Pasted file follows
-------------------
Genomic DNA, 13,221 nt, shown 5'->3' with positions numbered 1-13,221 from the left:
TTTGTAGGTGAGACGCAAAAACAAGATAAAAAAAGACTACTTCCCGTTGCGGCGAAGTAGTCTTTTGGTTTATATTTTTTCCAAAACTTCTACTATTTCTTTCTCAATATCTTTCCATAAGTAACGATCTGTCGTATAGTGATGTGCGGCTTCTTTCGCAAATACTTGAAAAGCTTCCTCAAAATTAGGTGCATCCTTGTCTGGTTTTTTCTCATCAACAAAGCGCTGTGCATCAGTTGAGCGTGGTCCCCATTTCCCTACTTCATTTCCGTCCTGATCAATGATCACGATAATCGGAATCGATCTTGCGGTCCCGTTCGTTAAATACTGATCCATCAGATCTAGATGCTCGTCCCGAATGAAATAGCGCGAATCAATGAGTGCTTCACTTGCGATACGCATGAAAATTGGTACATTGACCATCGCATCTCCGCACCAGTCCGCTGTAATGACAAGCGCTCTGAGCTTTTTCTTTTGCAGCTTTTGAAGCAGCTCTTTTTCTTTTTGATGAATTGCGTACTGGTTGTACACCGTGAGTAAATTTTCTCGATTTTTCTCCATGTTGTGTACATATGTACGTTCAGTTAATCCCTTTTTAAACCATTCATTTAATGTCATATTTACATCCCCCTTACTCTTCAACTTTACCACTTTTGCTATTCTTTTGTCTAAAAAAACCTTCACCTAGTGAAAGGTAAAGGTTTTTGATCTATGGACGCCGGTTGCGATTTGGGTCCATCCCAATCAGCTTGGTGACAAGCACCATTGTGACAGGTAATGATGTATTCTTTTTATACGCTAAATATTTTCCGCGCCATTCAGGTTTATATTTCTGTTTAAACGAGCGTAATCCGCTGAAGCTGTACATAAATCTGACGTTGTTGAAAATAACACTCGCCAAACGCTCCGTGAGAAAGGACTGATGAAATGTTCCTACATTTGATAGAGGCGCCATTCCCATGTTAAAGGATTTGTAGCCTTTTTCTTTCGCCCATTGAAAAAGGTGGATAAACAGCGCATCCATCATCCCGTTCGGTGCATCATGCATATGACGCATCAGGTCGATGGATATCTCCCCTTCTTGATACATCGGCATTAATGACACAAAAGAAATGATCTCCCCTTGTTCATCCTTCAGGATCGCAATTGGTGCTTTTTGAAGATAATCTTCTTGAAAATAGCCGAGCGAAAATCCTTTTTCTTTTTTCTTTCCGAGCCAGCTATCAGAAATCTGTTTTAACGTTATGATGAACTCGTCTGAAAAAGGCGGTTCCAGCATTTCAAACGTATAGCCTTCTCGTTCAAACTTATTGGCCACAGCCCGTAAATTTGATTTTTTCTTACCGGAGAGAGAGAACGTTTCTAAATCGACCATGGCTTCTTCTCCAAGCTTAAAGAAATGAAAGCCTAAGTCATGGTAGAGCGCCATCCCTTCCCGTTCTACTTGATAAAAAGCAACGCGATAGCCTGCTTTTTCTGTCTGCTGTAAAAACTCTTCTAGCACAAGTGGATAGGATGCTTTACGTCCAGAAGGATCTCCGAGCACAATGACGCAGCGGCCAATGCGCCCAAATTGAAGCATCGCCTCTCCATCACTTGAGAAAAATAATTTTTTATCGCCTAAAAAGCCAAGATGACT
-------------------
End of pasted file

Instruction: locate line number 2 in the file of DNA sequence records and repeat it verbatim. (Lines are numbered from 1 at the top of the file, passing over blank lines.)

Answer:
TTTGTAGGTGAGACGCAAAAACAAGATAAAAAAAGACTACTTCCCGTTGCGGCGAAGTAGTCTTTTGGTTTATATTTTTTCCAAAACTTCTACTATTTCTTTCTCAATATCTTTCCATAAGTAACGATCTGTCGTATAGTGATGTGCGGCTTCTTTCGCAAATACTTGAAAAGCTTCCTCAAAATTAGGTGCATCCTTGTCTGGTTTTTTCTCATCAACAAAGCGCTGTGCATCAGTTGAGCGTGGTCCCCATTTCCCTACTTCATTTCCGTCCTGATCAATGATCACGATAATCGGAATCGATCTTGCGGTCCCGTTCGTTAAATACTGATCCATCAGATCTAGATGCTCGTCCCGAATGAAATAGCGCGAATCAATGAGTGCTTCACTTGCGATACGCATGAAAATTGGTACATTGACCATCGCATCTCCGCACCAGTCCGCTGTAATGACAAGCGCTCTGAGCTTTTTCTTTTGCAGCTTTTGAAGCAGCTCTTTTTCTTTTTGATGAATTGCGTACTGGTTGTACACCGTGAGTAAATTTTCTCGATTTTTCTCCATGTTGTGTACATATGTACGTTCAGTTAATCCCTTTTTAAACCATTCATTTAATGTCATATTTACATCCCCCTTACTCTTCAACTTTACCACTTTTGCTATTCTTTTGTCTAAAAAAACCTTCACCTAGTGAAAGGTAAAGGTTTTTGATCTATGGACGCCGGTTGCGATTTGGGTCCATCCCAATCAGCTTGGTGACAAGCACCATTGTGACAGGTAATGATGTATTCTTTTTATACGCTAAATATTTTCCGCGCCATTCAGGTTTATATTTCTGTTTAAACGAGCGTAATCCGCTGAAGCTGTACATAAATCTGACGTTGTTGAAAATAACACTCGCCAAACGCTCCGTGAGAAAGGACTGATGAAATGTTCCTACATTTGATAGAGGCGCCATTCCCATGTTAAAGGATTTGTAGCCTTTTTCTTTCGCCCATTGAAAAAGGTGGATAAACAGCGCATCCATCATCCCGTTCGGTGCATCATGCATATGACGCATCAGGTCGATGGATATCTCCCCTTCTTGATACATCGGCATTAATGACACAAAAGAAATGATCTCCCCTTGTTCATCCTTCAGGATCGCAATTGGTGCTTTTTGAAGATAATCTTCTTGAAAATAGCCGAGCGAAAATCCTTTTTCTTTTTTCTTTCCGAGCCAGCTATCAGAAATCTGTTTTAACGTTATGATGAACTCGTCTGAAAAAGGCGGTTCCAGCATTTCAAACGTATAGCCTTCTCGTTCAAACTTATTGGCCACAGCCCGTAAATTTGATTTTTTCTTACCGGAGAGAGAGAACGTTTCTAAATCGACCATGGCTTCTTCTCCAAGCTTAAAGAAATGAAAGCCTAAGTCATGGTAGAGCGCCATCCCTTCCCGTTCTACTTGATAAAAAGCAACGCGATAGCCTGCTTTTTCTGTCTGCTGTAAAAACTCTTCTAGCACAAGTGGATAGGATGCTTTACGTCCAGAAGGATCTCCGAGCACAATGACGCAGCGGCCAATGCGCCCAAATTGAAGCATCGCCTCTCCATCACTTGAGAAAAATAATTTTTTATCGCCTAAAAAGCCAAGATGACT